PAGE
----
Japanese Researchers Illuminate Enzymatic Process That Produces Bilirubin, the Anti-Oxidant Molecule That, in Excess, Is Associated with Jaundice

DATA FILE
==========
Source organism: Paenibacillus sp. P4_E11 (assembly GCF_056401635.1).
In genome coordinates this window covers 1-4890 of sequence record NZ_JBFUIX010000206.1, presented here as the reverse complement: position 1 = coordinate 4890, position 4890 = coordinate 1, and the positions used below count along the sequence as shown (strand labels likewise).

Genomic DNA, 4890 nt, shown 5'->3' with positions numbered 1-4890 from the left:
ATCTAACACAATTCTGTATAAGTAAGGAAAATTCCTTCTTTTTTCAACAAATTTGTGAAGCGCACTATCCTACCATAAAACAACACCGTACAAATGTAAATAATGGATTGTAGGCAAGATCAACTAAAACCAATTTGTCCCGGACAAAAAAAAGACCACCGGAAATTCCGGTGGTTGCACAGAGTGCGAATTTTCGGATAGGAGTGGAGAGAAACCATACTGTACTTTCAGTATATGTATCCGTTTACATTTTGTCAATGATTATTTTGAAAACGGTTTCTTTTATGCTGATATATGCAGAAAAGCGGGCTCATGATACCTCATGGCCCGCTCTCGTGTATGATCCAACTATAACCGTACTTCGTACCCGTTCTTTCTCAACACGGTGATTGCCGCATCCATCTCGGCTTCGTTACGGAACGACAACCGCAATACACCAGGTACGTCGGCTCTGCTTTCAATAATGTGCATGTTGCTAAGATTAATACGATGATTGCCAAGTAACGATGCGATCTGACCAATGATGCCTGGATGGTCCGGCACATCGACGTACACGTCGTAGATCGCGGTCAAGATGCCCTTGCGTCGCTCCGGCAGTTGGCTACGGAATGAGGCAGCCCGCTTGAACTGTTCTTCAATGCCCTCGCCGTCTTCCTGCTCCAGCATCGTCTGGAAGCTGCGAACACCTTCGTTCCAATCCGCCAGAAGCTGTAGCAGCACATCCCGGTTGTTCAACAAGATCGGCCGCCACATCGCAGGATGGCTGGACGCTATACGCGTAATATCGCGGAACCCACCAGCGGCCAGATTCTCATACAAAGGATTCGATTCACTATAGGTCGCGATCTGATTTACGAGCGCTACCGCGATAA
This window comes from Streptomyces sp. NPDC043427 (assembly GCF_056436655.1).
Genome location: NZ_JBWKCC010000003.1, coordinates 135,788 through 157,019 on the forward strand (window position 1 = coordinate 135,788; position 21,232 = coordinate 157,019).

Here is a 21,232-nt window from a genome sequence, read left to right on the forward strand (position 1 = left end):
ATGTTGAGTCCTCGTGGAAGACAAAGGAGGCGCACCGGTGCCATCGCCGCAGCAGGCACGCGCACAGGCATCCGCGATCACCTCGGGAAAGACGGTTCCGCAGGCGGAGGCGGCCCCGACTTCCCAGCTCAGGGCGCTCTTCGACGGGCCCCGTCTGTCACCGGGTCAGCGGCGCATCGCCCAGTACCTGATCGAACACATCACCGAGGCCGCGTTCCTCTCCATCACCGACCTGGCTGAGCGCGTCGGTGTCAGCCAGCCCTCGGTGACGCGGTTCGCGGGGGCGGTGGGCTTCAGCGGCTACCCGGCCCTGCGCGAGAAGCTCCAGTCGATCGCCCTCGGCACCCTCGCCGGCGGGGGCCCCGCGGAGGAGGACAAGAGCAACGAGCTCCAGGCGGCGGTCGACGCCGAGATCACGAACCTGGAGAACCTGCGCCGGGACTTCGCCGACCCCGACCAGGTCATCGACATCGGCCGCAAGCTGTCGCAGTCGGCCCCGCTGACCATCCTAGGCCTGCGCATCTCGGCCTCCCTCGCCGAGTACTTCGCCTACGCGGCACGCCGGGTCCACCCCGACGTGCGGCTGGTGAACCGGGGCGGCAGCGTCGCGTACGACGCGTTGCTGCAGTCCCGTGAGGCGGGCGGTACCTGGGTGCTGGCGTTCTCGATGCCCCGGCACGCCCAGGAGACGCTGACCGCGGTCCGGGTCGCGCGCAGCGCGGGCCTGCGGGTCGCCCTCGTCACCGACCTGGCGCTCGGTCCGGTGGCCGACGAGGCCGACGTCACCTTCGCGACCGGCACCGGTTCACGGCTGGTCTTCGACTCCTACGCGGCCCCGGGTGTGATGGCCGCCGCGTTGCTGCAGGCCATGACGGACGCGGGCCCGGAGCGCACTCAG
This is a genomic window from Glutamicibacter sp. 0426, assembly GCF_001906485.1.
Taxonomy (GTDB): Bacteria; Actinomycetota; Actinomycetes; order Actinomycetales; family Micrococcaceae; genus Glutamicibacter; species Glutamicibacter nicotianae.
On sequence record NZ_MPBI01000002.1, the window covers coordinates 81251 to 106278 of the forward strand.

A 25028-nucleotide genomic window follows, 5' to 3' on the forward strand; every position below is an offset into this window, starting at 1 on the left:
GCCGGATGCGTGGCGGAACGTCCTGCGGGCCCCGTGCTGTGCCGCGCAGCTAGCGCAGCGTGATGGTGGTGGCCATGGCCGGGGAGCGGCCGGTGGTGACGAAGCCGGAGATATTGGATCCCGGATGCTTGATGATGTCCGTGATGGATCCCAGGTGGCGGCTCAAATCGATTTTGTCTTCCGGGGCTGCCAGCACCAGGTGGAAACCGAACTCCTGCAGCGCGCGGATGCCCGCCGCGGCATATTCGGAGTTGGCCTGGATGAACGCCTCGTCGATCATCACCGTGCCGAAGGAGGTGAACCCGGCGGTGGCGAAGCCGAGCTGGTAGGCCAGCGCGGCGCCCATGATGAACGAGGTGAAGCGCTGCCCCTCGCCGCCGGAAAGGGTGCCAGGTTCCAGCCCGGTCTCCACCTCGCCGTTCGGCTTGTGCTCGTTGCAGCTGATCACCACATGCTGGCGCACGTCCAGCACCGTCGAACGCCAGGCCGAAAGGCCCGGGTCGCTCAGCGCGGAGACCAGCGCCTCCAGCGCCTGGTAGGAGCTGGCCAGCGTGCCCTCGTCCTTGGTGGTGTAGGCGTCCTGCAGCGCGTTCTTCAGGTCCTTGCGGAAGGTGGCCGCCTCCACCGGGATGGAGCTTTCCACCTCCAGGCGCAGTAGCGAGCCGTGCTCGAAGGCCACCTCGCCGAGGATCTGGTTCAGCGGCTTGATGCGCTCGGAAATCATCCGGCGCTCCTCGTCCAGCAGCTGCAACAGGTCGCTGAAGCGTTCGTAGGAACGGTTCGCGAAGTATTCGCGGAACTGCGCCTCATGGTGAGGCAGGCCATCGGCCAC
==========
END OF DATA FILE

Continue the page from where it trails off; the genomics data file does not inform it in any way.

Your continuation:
Jaundice, marked by yellowing of the skin, is common in infants, but is also a symptom of various adult diseases. This discoloration is caused by excess bilirubin (BR), the substance that gives bile its yellow tinge. However, BR is also a vital antioxidant, which at healthy levels protects cells against peroxide damage. Its production in the body, though, has long been a source of uncertainty. Now, a Japanese research collaboration involving Osaka University and other Japan institutions believes it has the answer. BR is already known to be produced from a related chemical, biliverdin (BV), by the enzyme biliverdin reductase (BVR). The enzyme wraps around BV and transfers two hydrogen atoms – one positive and one negative – to produce the yellow antioxidant. However, biologists could not establish which part of the enzyme was chemically involved in the process (the active site), or where the positive hydrogen came from. The new findings, revealing this information, were published online on February 7, 2017 in Nature Communications. The open-access article is titled “A Substrate-Bound Structure of Cyanobacterial Biliverdin Reductase Identifies Stacked Substrates As Critical for Activity.” “Previous studies used BVR from rats, and could never crystallize the enzyme well enough to determine how it binds to BV,” study co-author Keiichi Fukuyama, Ph.D., says. “We realized that the same enzyme in Synechocystis bacteria had an almost identical fold-shape, but was easier to examine by X-ray crystallography.” To their surprise, the researchers found two molecules of BV – one stacked upon the other – at the active site, even though only one is converted to BR. From the X-ray data, they deduced why two were needed.
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